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Working with SMIL

  • September 24, 1998
  • By John Maxwell Hobbs
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The Synchronized Multimedia Integration Language (SMIL) is a recommendation from the World Wide Web Consortium (W3C) intended to allow the easy implementation of sophisticated time-based multimedia content on the Web. SMIL is an XML extension and currently in version 1.0.

SMIL is currently supported for Windows, Unix and Macintosh in GRiNS from the Centrum voor Wiskunde en Informatica (CWI) and for Unix and Java in HPAS via the W3C. SMIL is also partially supported for Windows in the G2 Player beta at Real Networks, with the promise of full implementation in the final release. For this tutorial, I recommend using the GRiNS player.

Because of the nature of multimedia, you will need a high-speed connection to play the demos over the network, otherwise download the example files and media and run them locally.

Five easy pieces

Just how easy is easy? We'll begin with a simple slide show of my trip to the Great Wall of China. This was done in just 16 lines:






The first three lines inform the application that this document is an extension to XML 1.0 and gives a URI at the W3C's server where the application can find the Document Type Definition (DTD), if necessary. Following that, the remainder of the document looks quite similar to HTML.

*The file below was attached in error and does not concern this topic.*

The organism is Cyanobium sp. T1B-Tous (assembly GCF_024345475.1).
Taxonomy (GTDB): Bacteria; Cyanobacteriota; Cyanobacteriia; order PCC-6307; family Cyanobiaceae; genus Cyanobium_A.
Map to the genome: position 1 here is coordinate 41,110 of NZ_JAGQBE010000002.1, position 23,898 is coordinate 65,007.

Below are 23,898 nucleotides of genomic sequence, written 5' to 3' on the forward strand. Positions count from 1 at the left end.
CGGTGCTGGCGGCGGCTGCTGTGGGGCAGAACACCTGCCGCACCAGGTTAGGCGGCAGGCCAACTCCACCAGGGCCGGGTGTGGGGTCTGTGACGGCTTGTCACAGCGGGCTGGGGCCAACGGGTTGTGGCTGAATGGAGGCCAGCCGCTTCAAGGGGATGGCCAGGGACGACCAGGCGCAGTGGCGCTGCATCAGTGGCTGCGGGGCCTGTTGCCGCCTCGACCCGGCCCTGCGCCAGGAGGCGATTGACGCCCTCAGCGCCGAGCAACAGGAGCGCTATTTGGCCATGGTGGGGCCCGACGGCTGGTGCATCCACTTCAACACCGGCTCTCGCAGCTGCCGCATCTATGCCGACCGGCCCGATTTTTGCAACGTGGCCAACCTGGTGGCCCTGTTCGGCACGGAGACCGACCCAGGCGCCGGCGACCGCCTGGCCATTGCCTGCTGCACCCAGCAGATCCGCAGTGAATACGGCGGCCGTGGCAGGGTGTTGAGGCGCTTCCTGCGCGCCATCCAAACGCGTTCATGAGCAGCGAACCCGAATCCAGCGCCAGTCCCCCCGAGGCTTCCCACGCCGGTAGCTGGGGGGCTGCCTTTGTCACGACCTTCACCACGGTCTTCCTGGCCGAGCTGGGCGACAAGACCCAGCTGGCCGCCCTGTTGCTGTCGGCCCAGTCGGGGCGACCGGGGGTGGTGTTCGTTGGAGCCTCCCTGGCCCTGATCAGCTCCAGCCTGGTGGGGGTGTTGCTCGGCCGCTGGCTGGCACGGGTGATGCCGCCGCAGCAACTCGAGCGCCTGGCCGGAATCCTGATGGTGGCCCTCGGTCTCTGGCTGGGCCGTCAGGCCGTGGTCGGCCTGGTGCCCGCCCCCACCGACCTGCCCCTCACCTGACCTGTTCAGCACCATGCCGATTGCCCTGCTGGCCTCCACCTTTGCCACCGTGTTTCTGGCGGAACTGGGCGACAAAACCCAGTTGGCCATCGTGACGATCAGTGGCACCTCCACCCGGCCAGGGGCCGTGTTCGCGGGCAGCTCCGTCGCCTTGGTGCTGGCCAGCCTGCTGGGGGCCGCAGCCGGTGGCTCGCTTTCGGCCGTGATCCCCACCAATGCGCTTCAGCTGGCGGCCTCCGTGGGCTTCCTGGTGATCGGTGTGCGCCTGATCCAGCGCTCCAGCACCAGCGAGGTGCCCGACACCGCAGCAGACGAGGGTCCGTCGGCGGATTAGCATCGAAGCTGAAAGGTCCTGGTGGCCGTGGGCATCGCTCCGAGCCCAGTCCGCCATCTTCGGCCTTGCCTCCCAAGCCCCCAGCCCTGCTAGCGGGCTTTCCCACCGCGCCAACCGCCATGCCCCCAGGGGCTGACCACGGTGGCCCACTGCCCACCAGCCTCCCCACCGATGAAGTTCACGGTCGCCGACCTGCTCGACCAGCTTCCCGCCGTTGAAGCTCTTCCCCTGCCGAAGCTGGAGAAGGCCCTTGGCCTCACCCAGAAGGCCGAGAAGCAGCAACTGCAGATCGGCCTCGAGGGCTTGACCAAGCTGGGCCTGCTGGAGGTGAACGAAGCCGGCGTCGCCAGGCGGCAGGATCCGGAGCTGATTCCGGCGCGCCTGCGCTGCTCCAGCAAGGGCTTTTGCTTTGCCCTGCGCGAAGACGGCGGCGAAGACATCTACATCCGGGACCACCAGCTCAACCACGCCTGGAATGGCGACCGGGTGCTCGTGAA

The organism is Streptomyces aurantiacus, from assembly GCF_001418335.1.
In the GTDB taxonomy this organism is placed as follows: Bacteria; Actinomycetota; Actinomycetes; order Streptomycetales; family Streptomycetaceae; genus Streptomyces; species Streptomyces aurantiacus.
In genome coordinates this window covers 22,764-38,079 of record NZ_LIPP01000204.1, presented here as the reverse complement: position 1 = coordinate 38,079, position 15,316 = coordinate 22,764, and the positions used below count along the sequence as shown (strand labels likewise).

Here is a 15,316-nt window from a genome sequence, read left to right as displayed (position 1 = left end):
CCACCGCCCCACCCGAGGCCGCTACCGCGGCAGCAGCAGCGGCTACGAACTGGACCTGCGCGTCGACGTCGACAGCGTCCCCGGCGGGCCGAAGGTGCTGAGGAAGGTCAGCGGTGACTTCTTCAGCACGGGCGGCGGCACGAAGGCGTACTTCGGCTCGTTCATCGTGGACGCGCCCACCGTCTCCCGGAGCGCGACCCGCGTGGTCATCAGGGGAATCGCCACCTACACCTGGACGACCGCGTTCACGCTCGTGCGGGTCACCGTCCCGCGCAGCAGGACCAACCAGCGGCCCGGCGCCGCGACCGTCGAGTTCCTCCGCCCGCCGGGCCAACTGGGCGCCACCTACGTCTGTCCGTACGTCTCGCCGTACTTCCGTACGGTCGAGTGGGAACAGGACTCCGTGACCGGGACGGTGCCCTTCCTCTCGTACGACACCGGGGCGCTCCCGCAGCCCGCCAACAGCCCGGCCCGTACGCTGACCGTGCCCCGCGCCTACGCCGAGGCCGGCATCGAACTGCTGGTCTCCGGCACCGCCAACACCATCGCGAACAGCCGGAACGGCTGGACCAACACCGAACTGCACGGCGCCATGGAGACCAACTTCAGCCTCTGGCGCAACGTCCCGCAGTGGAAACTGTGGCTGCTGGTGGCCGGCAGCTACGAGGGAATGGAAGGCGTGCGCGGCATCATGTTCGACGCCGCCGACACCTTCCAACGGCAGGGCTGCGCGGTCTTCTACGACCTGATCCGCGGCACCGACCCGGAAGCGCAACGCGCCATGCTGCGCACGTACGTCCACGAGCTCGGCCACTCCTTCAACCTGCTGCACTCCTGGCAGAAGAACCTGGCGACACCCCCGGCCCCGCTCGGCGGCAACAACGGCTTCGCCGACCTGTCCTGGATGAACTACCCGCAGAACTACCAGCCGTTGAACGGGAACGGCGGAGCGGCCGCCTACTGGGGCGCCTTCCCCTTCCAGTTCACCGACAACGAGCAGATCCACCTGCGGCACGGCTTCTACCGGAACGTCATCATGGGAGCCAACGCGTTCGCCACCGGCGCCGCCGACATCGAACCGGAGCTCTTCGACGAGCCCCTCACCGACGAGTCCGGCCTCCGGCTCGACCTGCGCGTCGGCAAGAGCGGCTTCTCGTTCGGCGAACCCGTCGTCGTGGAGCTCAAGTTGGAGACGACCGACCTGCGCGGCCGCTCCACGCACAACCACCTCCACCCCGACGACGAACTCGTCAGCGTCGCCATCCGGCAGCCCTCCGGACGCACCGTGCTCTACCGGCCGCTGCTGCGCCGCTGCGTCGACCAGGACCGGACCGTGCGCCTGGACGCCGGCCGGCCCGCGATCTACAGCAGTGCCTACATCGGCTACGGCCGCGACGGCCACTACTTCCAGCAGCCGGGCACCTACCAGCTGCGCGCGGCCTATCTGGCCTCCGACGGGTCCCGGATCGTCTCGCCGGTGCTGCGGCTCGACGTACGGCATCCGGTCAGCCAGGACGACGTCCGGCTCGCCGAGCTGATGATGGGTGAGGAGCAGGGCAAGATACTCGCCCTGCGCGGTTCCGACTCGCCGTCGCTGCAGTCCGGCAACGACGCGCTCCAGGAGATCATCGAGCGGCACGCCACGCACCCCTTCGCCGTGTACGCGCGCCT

This slide show is fairly boring, so let's add some visual interest and a bit of layout.

This .smil document is not much larger than the first, but it contains almost all the elements you will ever need to use.

The <head> of a .smil document contains the non-time-based information about the document: the title, meta information for search engines, and all the layout parameters for the presentation. SMIL allows you to set the overall size of the display area, regions based on position related to left and top edges, size of the regions, and layers specified by the z-index. In the example above, the "background" region is given an explicit z-index value of 0 -- when an image is placed in the "image 1" region, which has a z-index value of 1, it will appear on top of the background image.

The <body> of the document contains the instructions for the time-based elements and linking behavior of the document. This is where the two key elements of a SMIL document, the <seq> and <par> tags, are found. Media enclosed in a <seq> tag are presented in sequence. Media enclosed in a tag are played simultaneously, or in parallel. It's as easy as that. <seq> and <par> nodes can be nested to allow for complex, interrelated behavior.

Media types and their temporal behavior are described within the nodes. For example,

means that the image contained in the file "fortress.jpg" will be displayed in the "image 1" region five seconds after that sequence begins and will disappear after five seconds.

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